Book Review: Reading the OED
Reading the OED: One Man, One Year, 21730 Pages; Ammon Shea; New York: Penguin Group (USA); $21.95.
Ammon Shea, a former furniture mover in New York City, spent a year reading the 20 volumes of the 2nd edition of the Oxford English Dictionary. This book is a combination of memoir of the experience and a recounting of the interesting words Shea encounters on his travels from A to zyxt.
Now, I take as much delight in encountering a strange or euphonious word as the next logophile, but lists of “interesting” and “neat” words leave me cold. Maybe it’s because no two people have the same reaction to a word and I just disagree with the compiler about what’s interesting, maybe the thrill is in the encounter and seeing a word etherized and dissected on a table is cold and clinical, or maybe I just don’t appreciate words that are never actually used—as most words in such lists are, but I just don’t “get” the appeal of such books. Reading the OED, however, is different. This one is a gem.
The difference is in the memoir of the experience and in Shea’s commentary on the words he encounters. Reading the entire OED cover to cover (20 times) is not something a perfectly sane person would do. Shea portrays himself as a misanthropic curmudgeon. The only hint of humanity in the man that the reader gets is the knowledge that his long-suffering, lexicographer girlfriend Alix loves him, so he can’t be all bad. Now, I don’t know Shea and he may be a perfectly delightful person in real life (I suspect he is), but the character who prowls the stacks in the sunless basement of the Hunter College library, wired on caffeine and shhhing talkative college students who disturb his reading, is fun to read about. As an example, Shea’s reaction on thinking he has finished the mammoth project:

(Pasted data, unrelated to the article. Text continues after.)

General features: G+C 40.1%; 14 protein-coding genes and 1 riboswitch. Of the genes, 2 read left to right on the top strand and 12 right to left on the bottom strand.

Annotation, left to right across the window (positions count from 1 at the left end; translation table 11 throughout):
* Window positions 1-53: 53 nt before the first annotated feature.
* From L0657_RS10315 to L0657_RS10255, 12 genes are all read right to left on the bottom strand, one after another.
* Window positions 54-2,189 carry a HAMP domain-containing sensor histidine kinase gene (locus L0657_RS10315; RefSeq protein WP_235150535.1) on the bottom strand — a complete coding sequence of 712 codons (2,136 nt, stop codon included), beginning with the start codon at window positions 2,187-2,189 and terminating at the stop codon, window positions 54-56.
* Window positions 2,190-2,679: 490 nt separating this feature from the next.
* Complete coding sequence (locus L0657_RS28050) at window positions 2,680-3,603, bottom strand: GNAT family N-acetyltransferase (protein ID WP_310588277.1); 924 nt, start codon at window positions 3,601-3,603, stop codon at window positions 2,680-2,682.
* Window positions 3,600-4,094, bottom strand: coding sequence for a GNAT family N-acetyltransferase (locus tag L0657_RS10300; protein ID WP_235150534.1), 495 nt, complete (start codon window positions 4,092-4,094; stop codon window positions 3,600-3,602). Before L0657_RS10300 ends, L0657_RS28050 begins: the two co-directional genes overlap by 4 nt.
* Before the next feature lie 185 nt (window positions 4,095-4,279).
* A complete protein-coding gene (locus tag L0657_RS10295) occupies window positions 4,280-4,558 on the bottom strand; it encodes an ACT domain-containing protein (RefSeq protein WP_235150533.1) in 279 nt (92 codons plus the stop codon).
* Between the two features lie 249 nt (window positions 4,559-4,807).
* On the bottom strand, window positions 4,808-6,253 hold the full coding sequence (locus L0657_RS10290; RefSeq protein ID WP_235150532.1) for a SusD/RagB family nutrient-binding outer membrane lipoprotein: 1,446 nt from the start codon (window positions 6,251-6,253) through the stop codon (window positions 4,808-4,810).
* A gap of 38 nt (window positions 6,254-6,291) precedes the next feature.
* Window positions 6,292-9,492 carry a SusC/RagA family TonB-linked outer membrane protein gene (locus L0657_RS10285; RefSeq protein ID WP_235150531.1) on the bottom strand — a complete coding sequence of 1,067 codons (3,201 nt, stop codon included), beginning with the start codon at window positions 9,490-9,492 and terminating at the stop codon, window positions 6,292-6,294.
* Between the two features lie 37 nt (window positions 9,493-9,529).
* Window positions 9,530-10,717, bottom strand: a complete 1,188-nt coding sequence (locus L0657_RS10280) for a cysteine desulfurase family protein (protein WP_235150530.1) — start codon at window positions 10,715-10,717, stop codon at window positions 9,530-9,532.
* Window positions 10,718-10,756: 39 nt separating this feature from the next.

After I finished dancing my jig I sat there and debated whether or not I wanted to read the bibliography. I told myself that it is not really part of the dictionary […] That night over dinner I told Alix that I was finished reading. She asked, “How was the bibliography?”
I replied in as offhand a way as I could manage that I’d decided not to read it. She gave me that steady look that is so quietly indicative of disapproval and after a moment said, “You are going to say you read the whole OED and you are not going to read the bibliography?” The next day I began reading again.
In addition to the vicarious experience of reading the OED, the reader is treated to Shea’s commentary on many of the words in the dictionary. Shea provides the words, his own definitions—often of a secondary or tertiary sense—and usually some wry and snide observations to go along with them:
Pertolerate (v.) To endure steadfastly to the end.
I am of the opinion that the word tolerate should be used to describe life’s everyday banalities. Pertolerate, on the other hand, as it refers to seeing something through to the bitter end, should be reserved for describing enduring something that is particularly grueling and tiresome, such as musical theater, or performances of any sort by children not your own. also see: sitzfleisch.
Or this one:
Assy (adj.) “Asinine” (OED)
It is infinitely comforting to find that within the hallowed pages of this monumental work of scholarship, some lexicographer saw fit to insert at least one truly memorable four-letter word.
Anyone who enjoys words, and this means pretty much anyone who is reading this, will thoroughly enjoy Reading the OED. I strongly recommend picking up a copy from your local bookstore or library. With 26 short chapters, one for each letter, it is well-suited for reading in snatches during a commute or while waiting for the dentist and can easily be polished off in an afternoon of steady reading. Unlike the project it depicts, Reading the OED does not require a year of sustained effort. It’s well worth it.
Copyright 1997-2016, by David Wilton